Created by the Patient Protection and Affordable Care Act, the exchanges are newly created markets where 24 million Americans will buy health coverage within a decade, the Congressional Budget Office projects.
States can require all insurance sold to individuals or small businesses to be sold inside the exchange, creating a robust market, they wrote. States also may authorize the exchange to pick and choose which insurers may participate in the market. Exchanges could present comparative price and quality information for consumers; require health plans to include financial incentives for members to use high-value providers; and encourage or require new payment and delivery models such as accountable care.
An exchange that is “supportive and sympathetic” to accountable care would help promote use of the payment model, Aaron said in an interview.
But first, exchange operators must get the new markets up and running, Aaron and Lucia said. The immediate operational challenges that face exchanges are significant.
Another obstacle is that a large percentage of Americans remain unaware of the exchanges. A Kaiser Family Foundation survey last month found that one in three had heard nothing about the exchanges, though there are signs more people have become aware of them since advertising and public education campaigns have gotten underway in recent weeks.
Exchanges must develop and test enrollment software, educate the public and train new workers, the authors said.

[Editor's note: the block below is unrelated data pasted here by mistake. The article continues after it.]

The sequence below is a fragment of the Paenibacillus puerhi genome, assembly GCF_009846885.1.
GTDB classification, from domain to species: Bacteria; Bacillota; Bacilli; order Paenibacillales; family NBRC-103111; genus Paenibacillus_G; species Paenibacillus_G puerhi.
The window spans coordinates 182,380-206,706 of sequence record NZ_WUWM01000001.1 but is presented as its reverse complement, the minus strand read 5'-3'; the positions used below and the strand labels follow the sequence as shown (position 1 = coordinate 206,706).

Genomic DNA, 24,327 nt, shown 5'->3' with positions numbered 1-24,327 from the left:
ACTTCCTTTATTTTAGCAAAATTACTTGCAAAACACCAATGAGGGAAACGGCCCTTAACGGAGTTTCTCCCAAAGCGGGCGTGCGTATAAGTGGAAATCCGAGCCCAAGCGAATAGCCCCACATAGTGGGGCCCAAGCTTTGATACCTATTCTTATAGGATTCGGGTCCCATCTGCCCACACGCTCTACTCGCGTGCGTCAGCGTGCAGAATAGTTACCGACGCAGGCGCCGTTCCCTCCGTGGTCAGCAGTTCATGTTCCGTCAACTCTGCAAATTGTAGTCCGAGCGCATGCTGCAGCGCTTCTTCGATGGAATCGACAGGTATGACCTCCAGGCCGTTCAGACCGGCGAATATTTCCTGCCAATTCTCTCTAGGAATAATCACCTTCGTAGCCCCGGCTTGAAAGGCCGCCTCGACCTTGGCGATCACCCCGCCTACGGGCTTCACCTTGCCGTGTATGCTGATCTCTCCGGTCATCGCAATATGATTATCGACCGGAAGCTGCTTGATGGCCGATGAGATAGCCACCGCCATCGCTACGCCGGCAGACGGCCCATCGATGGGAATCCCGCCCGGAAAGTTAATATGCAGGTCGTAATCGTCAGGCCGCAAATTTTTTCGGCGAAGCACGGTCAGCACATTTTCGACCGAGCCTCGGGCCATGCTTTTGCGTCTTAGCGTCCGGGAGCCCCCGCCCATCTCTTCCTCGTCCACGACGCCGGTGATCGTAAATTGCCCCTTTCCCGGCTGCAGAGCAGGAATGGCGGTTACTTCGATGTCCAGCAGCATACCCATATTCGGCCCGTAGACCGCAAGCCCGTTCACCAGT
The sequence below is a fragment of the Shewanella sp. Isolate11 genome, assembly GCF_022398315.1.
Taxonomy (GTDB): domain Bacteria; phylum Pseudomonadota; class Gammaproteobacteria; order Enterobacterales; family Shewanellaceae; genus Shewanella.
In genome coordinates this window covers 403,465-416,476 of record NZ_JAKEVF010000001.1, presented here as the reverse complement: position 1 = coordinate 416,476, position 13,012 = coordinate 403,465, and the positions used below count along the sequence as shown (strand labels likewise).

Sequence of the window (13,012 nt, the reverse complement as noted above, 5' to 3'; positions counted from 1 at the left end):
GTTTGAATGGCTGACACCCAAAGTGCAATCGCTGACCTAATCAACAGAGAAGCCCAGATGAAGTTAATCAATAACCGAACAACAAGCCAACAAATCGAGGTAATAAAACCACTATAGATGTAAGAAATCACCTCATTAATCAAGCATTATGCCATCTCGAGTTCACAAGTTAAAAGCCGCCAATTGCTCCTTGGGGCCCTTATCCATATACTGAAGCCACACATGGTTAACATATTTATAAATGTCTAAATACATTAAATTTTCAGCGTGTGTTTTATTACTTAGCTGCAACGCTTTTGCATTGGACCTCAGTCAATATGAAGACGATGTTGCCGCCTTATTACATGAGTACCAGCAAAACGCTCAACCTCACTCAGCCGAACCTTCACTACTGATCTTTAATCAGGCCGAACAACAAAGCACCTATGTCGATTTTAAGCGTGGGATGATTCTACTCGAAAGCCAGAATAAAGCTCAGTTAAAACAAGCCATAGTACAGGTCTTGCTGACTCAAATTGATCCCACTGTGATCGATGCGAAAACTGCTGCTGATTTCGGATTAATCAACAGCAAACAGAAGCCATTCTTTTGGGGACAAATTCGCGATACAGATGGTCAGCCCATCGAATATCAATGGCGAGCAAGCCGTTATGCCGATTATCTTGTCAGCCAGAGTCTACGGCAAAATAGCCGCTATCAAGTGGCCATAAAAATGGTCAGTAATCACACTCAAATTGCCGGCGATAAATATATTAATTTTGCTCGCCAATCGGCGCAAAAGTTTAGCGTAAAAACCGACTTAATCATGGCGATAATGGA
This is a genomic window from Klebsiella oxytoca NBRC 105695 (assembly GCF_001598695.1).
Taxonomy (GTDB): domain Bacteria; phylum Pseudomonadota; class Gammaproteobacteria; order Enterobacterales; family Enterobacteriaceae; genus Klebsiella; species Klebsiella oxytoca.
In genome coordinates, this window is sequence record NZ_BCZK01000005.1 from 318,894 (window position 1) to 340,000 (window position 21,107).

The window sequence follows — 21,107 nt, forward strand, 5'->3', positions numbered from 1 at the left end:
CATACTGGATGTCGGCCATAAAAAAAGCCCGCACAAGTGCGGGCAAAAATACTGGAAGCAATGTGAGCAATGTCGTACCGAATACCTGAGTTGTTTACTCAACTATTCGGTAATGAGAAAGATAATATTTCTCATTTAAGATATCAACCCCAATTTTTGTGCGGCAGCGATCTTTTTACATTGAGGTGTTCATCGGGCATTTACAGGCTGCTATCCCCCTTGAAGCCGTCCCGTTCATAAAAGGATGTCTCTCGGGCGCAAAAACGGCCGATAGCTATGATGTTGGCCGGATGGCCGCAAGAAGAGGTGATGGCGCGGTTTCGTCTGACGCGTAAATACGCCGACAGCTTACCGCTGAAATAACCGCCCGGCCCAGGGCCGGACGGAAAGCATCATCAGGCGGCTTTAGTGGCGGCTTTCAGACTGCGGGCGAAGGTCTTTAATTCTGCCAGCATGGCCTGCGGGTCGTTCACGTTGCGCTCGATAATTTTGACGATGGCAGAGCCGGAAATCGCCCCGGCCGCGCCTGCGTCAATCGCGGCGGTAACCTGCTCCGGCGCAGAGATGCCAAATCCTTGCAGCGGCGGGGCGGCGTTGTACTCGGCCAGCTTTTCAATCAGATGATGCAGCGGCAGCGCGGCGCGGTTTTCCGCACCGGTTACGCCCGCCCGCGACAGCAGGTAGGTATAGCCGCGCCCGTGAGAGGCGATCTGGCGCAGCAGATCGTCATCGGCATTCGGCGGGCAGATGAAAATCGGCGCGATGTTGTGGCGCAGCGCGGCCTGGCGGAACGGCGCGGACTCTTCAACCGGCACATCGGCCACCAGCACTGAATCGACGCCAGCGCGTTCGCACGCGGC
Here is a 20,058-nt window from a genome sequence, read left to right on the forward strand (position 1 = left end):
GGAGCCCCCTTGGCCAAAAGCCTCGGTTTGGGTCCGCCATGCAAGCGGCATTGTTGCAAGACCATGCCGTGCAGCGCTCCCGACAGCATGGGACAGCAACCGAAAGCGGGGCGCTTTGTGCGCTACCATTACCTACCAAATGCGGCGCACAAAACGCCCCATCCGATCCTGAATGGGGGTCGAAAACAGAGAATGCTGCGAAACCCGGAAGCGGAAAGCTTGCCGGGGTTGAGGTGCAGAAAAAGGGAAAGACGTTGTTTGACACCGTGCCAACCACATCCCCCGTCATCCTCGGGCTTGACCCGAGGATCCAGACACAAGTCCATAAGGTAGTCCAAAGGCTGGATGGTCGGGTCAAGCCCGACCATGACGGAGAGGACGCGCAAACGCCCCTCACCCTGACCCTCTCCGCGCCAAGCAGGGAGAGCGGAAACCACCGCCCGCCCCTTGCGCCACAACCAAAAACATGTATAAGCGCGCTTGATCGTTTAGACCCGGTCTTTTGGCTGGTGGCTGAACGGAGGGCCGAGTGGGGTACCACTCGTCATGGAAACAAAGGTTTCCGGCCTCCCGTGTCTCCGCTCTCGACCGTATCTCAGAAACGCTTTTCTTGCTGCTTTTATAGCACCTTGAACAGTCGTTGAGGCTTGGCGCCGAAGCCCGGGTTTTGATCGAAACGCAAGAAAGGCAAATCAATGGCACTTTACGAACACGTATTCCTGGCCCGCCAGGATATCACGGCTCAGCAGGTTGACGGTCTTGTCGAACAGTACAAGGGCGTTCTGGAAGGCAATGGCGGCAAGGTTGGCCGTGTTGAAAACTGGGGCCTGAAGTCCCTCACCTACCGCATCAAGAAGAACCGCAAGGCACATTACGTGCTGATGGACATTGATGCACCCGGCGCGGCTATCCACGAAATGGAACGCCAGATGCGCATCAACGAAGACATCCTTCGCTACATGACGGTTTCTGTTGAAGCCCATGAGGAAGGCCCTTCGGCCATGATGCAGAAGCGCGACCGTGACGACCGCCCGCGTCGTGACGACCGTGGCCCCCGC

“I think that's really where the attention has to go,” Aaron said.
Some problems will inevitably occur, he said. “If you have millions of people being enrolled, you're going to have thousands of mistakes.” Reform law foes may find more ammunition in those mistakes, he said. But Massachusetts' reform model, on which the law is based, has demonstrated that broad political support can lead to successful efforts to find solutions.
An initial focus on operations is critical to prevent an unfavorable experience that will turn customers away, Aaron said. Just as good mortgage advice from a financial adviser might bring a customer back for retirement planning, so will a smoothly run exchange win repeat business, he said. Early success will help to establish the exchanges as “well-entrenched, accepted and attractive.”
“Mundane administrative tasks will occupy the exchanges for the first year or two,” the authors wrote. “But the exchanges are an instrument of enormous potential power. Political resistance may inhibit the use of this instrument. But over time, as the initial administrative glitches are ironed out, we believe that the exchanges will be seen as a means for promoting a competitive insurance market in which consumers can make rational decisions and that they will become an instrument that can reshape the healthcare delivery system.”
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